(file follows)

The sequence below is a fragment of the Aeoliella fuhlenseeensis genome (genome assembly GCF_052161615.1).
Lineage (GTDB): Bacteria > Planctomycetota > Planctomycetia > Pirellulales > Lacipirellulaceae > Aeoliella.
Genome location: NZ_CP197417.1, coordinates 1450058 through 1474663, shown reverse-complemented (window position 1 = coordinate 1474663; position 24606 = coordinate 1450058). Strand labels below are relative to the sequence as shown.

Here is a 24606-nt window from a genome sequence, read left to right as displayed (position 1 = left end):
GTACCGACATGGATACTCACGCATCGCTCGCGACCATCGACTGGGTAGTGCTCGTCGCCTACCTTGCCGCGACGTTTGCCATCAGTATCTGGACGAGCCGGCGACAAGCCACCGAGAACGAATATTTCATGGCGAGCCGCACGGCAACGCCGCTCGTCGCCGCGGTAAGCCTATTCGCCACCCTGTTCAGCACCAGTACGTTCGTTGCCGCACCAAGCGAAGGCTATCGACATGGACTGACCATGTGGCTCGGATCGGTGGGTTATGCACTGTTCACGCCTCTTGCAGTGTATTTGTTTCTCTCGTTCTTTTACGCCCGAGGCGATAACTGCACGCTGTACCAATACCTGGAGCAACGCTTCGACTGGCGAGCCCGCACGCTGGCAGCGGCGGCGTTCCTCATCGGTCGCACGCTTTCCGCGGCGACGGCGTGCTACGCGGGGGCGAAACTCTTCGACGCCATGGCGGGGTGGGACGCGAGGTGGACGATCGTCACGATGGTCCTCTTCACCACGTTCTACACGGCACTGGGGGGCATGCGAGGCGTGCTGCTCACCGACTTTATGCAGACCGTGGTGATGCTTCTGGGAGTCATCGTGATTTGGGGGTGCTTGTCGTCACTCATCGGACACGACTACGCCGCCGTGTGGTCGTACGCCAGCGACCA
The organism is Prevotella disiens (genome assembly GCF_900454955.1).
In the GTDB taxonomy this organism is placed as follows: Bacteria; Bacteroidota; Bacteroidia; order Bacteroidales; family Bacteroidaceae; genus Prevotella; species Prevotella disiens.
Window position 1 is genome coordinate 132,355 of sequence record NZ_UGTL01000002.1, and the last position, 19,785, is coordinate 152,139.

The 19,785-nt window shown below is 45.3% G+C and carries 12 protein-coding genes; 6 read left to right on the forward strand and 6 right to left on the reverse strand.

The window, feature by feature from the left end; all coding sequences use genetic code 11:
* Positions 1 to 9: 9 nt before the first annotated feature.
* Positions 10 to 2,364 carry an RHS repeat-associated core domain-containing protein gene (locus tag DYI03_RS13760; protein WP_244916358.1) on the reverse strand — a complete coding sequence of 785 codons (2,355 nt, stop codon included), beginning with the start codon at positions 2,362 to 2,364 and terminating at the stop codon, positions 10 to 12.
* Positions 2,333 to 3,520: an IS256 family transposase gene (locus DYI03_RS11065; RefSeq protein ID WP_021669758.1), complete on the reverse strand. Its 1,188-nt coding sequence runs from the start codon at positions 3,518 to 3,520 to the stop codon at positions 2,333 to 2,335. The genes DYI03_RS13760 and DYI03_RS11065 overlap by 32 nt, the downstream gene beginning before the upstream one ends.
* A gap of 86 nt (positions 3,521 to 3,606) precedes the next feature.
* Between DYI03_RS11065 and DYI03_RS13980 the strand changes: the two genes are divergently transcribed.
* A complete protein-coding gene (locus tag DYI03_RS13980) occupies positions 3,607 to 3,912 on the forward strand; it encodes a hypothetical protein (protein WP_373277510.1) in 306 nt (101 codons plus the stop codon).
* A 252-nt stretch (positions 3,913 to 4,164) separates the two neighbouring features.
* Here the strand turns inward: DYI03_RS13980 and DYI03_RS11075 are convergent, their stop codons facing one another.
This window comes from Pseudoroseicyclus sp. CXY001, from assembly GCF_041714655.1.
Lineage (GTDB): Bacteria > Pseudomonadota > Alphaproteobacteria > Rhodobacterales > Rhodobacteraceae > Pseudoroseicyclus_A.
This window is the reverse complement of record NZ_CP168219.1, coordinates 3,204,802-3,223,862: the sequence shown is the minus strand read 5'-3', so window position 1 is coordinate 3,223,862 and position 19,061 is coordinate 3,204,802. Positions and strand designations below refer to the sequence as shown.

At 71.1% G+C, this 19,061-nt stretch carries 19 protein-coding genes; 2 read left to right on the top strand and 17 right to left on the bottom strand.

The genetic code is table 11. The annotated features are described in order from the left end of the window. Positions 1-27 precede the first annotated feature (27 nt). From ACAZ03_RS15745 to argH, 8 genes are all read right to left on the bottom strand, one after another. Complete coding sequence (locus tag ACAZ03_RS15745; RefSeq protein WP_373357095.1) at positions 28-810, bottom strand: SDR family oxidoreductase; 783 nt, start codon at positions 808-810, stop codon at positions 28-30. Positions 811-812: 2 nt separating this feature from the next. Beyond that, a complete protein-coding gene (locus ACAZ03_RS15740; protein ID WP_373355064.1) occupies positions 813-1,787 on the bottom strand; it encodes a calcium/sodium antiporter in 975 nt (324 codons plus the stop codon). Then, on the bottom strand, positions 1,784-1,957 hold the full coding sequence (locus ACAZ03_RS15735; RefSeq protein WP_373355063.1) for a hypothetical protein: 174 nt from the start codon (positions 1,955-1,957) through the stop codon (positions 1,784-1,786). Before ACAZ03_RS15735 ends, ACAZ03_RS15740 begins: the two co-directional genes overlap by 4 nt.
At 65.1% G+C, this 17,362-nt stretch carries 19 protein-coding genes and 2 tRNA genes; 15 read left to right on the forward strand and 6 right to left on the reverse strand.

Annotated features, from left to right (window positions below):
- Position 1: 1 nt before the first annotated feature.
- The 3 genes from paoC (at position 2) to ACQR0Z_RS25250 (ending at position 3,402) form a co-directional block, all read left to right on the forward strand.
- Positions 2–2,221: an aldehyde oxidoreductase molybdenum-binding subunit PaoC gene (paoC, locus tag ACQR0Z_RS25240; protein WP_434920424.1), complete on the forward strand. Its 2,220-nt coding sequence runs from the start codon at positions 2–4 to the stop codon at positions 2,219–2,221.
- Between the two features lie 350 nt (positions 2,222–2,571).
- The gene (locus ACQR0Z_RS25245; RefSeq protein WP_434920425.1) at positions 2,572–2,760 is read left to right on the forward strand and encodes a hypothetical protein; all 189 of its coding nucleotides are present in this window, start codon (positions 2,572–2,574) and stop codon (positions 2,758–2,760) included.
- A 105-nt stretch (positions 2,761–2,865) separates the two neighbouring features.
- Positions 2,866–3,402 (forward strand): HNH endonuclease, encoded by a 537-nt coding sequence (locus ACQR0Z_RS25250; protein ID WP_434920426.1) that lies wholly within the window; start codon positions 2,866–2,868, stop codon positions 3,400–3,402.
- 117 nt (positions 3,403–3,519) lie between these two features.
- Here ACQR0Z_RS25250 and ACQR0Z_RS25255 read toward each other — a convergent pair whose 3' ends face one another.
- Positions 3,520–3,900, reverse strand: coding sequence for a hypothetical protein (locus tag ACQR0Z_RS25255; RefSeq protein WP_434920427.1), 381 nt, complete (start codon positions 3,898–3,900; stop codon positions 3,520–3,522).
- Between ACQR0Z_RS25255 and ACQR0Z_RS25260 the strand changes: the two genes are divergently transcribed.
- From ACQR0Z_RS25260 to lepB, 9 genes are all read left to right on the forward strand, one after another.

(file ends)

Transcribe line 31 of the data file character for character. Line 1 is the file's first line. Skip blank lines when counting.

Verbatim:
- A 105-nt stretch (positions 2,761–2,865) separates the two neighbouring features.